{
        #region Private Variables
        private bool _value = false;
        #endregion

        #region Computed Properties
        public bool Value {
            get { return _value; }
            set {
                // Save value and force a redraw
                _value = value;
                NeedsDisplay = true;
            }
        }
        #endregion

        #region Constructors
        public NSFlipSwitch ()
        {
            // Init
            Initialize();
        }

        public NSFlipSwitch (IntPtr handle) : base (handle)
        {
            // Init
            Initialize();
        }

        [Export ("initWithFrame:")]
        public NSFlipSwitch (CGRect frameRect) : base(frameRect) {
            // Init
            Initialize();
        }

        private void Initialize() {
            this.WantsLayer = true;
            this.LayerContentsRedrawPolicy = NSViewLayerContentsRedrawPolicy.OnSetNeedsDisplay;
        }
        #endregion

        #region Draw Methods
        public override void DrawRect (CGRect dirtyRect)
        {
            base.DrawRect (dirtyRect);

            // Use Core Graphic routines to draw our UI
            ...

        }
        #endregion

        #region Private Methods
        private void FlipSwitchState() {
            // Update state
            Value = !Value;
        }
        #endregion

    }
}

The first thing to notice about our custom class in that we are inheriting from NSControl and using the Register command to expose this class to Objective-C and Xcode's Interface Builder:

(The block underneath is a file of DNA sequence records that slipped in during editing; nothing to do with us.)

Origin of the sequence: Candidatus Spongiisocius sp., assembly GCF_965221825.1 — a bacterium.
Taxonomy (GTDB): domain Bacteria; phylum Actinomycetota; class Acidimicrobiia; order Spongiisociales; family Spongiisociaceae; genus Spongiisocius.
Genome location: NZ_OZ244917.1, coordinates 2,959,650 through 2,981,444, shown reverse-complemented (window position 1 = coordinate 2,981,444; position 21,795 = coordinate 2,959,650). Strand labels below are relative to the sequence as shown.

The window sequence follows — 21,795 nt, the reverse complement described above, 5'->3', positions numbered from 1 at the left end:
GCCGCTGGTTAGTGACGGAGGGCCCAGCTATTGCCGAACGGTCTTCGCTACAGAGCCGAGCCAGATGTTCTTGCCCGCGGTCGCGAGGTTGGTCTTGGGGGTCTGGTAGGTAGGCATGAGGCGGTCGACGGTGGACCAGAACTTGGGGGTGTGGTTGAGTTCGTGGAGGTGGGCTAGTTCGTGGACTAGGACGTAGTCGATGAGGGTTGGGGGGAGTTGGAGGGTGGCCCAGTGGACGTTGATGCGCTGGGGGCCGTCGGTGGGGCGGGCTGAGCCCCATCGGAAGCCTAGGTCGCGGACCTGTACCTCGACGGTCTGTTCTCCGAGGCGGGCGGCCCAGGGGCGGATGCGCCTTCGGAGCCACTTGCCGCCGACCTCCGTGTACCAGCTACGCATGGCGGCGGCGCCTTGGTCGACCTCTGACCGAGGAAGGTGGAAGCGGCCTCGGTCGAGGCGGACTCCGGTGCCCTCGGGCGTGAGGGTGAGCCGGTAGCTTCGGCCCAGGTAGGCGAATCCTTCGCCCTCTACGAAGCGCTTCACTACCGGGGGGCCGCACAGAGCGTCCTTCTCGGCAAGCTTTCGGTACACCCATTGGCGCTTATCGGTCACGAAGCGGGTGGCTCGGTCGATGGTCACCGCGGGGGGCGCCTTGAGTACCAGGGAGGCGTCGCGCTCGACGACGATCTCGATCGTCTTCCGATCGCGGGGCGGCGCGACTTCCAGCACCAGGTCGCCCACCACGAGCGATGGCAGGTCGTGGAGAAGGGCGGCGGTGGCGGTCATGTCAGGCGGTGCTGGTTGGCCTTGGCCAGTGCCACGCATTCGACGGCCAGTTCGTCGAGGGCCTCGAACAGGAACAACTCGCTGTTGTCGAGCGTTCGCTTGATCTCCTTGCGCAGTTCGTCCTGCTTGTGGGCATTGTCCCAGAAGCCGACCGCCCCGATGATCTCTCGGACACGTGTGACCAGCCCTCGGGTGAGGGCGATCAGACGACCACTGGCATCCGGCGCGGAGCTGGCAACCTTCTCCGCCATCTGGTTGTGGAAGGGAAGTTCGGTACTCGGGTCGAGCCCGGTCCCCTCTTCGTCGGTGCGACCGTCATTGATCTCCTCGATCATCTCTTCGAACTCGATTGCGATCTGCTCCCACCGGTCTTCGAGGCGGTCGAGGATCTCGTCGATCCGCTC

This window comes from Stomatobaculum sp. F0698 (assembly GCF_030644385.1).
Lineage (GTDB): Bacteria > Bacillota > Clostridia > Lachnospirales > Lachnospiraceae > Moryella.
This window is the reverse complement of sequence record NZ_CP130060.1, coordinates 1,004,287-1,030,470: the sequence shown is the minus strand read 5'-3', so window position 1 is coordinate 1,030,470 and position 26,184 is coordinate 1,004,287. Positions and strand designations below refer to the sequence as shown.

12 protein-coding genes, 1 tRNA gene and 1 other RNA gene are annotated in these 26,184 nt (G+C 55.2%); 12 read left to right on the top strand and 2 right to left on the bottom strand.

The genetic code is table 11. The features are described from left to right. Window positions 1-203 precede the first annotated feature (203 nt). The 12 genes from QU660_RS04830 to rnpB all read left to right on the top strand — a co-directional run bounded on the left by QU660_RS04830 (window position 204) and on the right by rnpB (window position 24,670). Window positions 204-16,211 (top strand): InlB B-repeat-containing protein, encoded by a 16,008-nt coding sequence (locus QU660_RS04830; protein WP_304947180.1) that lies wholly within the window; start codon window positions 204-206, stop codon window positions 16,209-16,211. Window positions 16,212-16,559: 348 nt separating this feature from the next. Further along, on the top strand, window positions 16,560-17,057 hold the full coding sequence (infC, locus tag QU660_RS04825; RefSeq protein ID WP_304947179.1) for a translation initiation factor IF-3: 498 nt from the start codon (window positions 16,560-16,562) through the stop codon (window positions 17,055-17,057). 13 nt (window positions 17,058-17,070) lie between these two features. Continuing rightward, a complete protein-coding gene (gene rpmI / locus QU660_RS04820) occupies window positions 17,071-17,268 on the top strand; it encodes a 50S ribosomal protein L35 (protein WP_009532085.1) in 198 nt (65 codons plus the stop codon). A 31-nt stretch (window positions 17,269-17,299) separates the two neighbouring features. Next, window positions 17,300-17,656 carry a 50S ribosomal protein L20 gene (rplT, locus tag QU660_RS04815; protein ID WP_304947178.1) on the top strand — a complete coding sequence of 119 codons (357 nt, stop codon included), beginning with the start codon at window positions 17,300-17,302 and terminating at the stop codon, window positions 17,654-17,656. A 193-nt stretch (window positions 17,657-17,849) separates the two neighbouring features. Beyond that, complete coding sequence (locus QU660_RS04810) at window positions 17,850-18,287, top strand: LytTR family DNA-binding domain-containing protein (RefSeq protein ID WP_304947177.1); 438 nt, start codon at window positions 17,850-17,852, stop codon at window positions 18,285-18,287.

[Register("NSFlipSwitch")]
public class NSFlipSwitch : NSControl

In the following sections, we'll take a look at the rest of the above code in detail.

Tracking the Control's State

Since our Custom Control is a switch, we need a way to track the On/Off state of the switch. We handle that with the following code in NSFlipSwitch:

private bool _value = false;
...

public bool Value {
    get { return _value; }
    set {
        // Save value and force a redraw
        _value = value;
        NeedsDisplay = true;
    }
}

When the state of the switch changes, we need a way to updated the UI. We do that by forcing the control to redraw its UI with NeedsDisplay = true.

If our control required more that a single On/Off state (for example a multi-state switch with 3 positions), we could have used an Enum to track the state. For our example, a simple bool will do.

We also added a helper method to swap the state of the switch between On and Off:

private void FlipSwitchState() {
    // Update state
    Value = !Value;
}

Later, we'll expand this helper class to inform the caller when the switches state has changed.

Drawing the Control's Interface

We are going to use Core Graphic drawing routines to draw our custom control's User Interface at runtime. Before we can do this, we need to turn on layers for our control. We do this with the following private method:

private void Initialize() {
    this.WantsLayer = true;
    this.LayerContentsRedrawPolicy = NSViewLayerContentsRedrawPolicy.OnSetNeedsDisplay;
}

This method gets called from each of the control's constructors to ensure that the control is properly configured. For example:

public NSFlipSwitch (IntPtr handle) : base (handle)
{
    // Init
    Initialize();
}

Next, we need to override the DrawRect method and add the Core Graphic routines to draw the control:

public override void DrawRect (CGRect dirtyRect)
{